The United States has killed Maj. Gen. Qassem Soleimani, Iran’s top military commander, the Department of Defense said in a statement released Thursday. The use of lethal force was authorized by President Trump to cripple Iran’s Quds Force, which Soleimani led. A Great Courses professor offers insight.
General Qassem Soleimani, one of the most powerful men in Iran, commanded the Islamic Revolutionary Guard Corps’s Quds Force, a military outfit and U.S.-designated Foreign Terrorist Organization. In its statement, the Department of Defense said that by performing the operation, the military took “decisive defensive action action to protect U.S. personnel abroad.” The statement also said that Soleimani “was actively developing plans to attack American diplomats and service members in Iraq and throughout the region” and that he had approved the attacks on a U.S. embassy in Baghdad on New Year’s Eve.
Since Soleimani’s’ death, tensions have worsened at home and abroad. Iran has vowed revenge against the United States for the operation while some in Washington are arguing that President Trump committed an act of war and therefore should have sought Congressional approval before authorizing the strike. Professor Paul Rosenzweig, Professorial Lecturer in Law at The George Washington University Law School, spoke with The Great Courses Daily to shed light on the incident and what may happen next.
Giving the Order
The War Powers Act of 1973 outlines prior Congressional approval regarding the deployment of troops overseas as well as establishing a rule that in certain situations, a president can deploy troops without that approval so long as he or she notifies Congress within 48 hours of doing so. So where does the Soleimani strike lie?
“Prior Congressional approval is for going to war; the administration’s argument is that it’s a self-defense move that doesn’t require prior approval,” Professor Rosenzweig said. “You can either believe that or not, but it’s a plausible argument.”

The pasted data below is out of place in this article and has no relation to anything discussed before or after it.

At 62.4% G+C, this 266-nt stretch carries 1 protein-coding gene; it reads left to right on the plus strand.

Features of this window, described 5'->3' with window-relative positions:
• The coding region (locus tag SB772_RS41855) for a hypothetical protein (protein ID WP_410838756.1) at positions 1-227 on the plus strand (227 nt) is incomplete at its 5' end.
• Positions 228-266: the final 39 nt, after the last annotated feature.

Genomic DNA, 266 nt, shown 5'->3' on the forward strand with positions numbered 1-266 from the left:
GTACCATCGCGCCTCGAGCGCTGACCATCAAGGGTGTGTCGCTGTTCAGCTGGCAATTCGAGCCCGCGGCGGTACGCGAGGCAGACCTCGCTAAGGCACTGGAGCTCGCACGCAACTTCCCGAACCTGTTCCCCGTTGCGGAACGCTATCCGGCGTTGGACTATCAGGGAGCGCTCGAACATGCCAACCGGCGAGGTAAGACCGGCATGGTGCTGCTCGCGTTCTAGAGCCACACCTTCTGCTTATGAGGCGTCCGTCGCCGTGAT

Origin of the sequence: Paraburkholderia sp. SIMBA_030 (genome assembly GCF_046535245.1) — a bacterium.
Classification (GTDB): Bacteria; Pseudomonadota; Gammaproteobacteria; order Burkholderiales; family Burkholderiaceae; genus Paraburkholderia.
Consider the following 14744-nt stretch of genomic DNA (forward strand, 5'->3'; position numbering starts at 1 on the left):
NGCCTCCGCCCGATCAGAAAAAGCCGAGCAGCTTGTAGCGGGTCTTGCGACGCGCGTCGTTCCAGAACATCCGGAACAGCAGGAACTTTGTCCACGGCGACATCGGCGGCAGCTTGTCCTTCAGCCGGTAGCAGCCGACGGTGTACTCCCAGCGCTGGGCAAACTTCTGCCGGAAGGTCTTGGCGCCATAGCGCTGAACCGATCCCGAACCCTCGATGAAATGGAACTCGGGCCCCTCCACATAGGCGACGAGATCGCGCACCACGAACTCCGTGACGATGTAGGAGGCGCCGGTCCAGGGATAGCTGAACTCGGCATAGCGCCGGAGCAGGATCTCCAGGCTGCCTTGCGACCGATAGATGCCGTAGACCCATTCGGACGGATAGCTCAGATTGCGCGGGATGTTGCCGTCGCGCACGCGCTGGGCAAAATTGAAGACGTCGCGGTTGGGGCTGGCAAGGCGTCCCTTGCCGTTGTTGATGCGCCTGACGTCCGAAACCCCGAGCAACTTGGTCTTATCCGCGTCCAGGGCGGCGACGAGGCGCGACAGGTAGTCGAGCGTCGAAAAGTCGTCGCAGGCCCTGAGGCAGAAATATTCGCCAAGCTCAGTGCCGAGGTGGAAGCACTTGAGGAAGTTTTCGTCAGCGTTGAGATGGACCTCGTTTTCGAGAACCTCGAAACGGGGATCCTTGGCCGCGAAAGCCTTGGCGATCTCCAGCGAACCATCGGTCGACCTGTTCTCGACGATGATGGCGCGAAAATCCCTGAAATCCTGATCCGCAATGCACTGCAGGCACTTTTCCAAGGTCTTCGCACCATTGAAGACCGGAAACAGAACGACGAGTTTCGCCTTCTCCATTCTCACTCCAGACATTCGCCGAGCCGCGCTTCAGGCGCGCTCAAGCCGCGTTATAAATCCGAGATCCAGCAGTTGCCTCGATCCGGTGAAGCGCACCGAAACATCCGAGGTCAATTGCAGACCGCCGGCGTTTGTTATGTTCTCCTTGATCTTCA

President Trump also performed a possible protocol breach by not involving the so-called “Gang of Eight” in the decision. The Gang of Eight is made up of the top bipartisan Congresspeople in the country and the ranking members of the House and Senate intelligence committees and are intended to ensure all angles are considered in potentially explosive decisions such as this.
Rather than consult with the Gang of Eight, The Independent reported that the only Congressperson with advance knowledge of the strike was Senator Lindsay Graham (R-SC) of the Senate Judiciary Committee—a move that infuriated Democrats.
“There’s a separate set of rules that requires notification of the Gang of Eight for intelligence activities, so they’ve decided to treat it as a war act with a 48-hour notice after the fact instead of as an intelligence act with a pre-notification requirement,” Professor Rosenzweig said.
Potential Cyber Warfare
Meanwhile, the Department of Homeland Security (DHS) issued a bulletin Saturday through the National Terrorism Advisory System regarding the strike and potential retaliatory acts by Iran against the United States. While pledging ongoing cooperation with “federal, local, state, and private sector partners to detect and defend against threats to the Homeland,” the DHS bulletin mentioned past cyber attacks by Iran on the American infrastructure and the possibility of future attacks.
“Iran maintains a robust cyber program and can execute cyber attacks against the United States,” the bulletin said. “Iran is capable, at a minimum, of carrying out attacks with temporary disruptive effects against critical infrastructure in the United States.”
Unfortunately, the “critical infrastructure” of any developed nation is so big and involves so many networks and assets—from nuclear power to transportation—that total security over all of them is impossible.
“Our vulnerabilities are much the same as they’ve been for a while; our critical infrastructure is not fully protected and a lot of our personal information is maintained in databases that are readily penetrated,” Professor Rosenzweig said. “Taken together, the two of those facts make it possible for Iran to do anything ranging from probing an electric grid for an attack to freezing all health care information in a hospital. Anything that’s connected is, at least in theory, at risk.”
“But … it’s risky to be alive.”
Professor Paul Rosenzweig was interviewed for this article. Professor Rosenzweig is a Professorial Lecturer in Law at The George Washington University Law School. He earned his J.D. from the University of Chicago Law School and then served as a law clerk to the Honorable R. Lanier Anderson III of the United States Court of Appeals for the Eleventh Circuit.